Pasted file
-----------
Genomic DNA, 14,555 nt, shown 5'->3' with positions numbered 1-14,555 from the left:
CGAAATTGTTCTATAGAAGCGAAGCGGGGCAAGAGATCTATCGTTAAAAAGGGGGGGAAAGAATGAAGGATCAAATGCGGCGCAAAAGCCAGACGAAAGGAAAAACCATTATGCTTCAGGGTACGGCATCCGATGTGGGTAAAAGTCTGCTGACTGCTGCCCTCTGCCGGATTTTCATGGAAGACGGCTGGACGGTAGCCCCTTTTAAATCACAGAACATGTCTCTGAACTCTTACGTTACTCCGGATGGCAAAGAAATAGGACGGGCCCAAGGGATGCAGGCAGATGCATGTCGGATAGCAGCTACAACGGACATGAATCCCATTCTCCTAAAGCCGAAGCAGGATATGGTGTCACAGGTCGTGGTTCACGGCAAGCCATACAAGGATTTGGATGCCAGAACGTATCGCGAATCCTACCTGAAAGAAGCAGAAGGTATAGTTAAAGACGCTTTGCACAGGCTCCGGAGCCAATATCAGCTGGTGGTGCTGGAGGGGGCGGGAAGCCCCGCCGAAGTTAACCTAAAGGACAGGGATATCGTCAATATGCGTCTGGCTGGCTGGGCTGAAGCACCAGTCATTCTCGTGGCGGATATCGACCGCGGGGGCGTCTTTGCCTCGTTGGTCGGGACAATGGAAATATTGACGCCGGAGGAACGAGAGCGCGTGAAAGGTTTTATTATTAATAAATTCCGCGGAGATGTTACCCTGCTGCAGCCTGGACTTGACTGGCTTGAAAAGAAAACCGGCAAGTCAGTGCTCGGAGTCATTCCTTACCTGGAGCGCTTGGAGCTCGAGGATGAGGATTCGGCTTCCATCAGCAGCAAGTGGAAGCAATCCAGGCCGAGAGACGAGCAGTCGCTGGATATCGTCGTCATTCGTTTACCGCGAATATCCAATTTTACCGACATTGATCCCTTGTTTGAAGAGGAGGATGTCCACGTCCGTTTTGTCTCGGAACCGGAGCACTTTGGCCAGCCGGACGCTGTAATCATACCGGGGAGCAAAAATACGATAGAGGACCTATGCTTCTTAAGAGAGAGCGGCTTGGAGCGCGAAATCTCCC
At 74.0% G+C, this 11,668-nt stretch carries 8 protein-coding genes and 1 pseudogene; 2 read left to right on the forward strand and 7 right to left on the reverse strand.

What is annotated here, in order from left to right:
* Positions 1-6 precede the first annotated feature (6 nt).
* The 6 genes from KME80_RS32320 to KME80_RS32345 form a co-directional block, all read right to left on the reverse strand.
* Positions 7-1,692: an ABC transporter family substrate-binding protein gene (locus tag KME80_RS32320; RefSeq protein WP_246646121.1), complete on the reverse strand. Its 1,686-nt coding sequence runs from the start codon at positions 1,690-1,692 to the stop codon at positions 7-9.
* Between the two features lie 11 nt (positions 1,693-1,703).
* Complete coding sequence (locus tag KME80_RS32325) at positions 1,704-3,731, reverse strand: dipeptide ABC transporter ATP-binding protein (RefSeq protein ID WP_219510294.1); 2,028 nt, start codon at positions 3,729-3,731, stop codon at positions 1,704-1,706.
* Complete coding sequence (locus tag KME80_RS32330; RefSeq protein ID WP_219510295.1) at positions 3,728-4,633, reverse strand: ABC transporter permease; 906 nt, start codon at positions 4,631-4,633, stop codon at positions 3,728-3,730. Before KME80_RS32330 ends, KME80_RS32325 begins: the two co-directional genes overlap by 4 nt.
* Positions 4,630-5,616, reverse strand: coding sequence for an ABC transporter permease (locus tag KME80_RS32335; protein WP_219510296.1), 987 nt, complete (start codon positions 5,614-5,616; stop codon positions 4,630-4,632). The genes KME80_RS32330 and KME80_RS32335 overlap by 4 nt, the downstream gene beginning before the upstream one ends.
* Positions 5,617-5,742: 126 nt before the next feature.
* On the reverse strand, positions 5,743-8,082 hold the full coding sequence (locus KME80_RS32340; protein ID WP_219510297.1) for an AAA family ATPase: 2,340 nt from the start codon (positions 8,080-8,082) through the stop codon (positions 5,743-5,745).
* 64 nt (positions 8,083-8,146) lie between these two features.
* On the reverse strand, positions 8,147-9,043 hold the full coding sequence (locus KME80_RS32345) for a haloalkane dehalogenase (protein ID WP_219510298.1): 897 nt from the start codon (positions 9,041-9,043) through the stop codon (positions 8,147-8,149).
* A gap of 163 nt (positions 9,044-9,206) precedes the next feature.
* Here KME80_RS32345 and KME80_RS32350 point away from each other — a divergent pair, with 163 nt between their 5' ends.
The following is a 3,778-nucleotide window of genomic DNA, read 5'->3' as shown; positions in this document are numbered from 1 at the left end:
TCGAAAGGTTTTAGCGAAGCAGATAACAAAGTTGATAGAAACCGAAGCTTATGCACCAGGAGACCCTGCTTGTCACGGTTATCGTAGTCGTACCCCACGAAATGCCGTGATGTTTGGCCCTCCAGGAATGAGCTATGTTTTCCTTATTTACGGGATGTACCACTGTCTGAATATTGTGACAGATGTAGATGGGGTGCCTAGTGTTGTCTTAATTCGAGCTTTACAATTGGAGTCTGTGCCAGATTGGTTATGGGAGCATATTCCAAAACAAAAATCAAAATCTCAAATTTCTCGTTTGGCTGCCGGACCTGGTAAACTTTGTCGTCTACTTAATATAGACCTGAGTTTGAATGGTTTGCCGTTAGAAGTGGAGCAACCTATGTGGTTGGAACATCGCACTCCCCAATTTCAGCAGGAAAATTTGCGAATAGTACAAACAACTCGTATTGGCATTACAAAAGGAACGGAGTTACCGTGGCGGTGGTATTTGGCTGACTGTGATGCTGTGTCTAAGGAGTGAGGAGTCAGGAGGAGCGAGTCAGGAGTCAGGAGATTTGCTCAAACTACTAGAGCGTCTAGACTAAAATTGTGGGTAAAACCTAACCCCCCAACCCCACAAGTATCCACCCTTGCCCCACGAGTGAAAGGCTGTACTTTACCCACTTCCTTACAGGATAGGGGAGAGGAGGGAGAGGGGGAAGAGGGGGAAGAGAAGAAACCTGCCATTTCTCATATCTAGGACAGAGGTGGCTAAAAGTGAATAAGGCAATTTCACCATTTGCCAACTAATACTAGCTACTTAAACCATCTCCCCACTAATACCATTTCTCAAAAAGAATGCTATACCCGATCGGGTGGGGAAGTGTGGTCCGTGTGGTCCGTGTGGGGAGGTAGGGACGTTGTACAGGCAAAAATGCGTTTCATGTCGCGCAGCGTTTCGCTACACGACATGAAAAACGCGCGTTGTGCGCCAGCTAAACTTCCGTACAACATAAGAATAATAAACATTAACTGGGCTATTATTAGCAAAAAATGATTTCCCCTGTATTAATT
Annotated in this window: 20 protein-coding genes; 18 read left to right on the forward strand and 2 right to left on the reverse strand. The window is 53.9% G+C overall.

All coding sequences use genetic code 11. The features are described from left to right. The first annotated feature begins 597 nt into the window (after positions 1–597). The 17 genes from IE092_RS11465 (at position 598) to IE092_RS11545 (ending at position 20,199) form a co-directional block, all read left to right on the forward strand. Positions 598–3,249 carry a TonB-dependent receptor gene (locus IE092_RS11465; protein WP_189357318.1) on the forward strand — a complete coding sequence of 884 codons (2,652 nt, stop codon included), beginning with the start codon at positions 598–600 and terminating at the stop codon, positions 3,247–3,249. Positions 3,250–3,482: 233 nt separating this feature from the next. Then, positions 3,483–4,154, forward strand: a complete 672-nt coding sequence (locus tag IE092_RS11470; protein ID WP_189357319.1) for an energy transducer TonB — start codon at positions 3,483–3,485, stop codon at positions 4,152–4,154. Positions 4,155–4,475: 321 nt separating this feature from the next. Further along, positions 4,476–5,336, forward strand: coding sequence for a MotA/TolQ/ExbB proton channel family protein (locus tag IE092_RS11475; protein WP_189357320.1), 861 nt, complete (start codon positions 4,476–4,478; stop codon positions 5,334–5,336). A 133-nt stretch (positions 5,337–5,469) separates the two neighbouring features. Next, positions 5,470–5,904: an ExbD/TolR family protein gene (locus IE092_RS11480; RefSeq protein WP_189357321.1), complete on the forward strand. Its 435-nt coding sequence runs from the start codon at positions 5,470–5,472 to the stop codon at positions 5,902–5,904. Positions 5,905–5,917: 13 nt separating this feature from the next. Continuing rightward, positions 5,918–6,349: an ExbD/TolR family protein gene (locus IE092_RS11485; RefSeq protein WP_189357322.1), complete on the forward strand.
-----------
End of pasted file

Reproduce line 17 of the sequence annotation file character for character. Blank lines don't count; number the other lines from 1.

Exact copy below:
* Here KME80_RS32345 and KME80_RS32350 point away from each other — a divergent pair, with 163 nt between their 5' ends.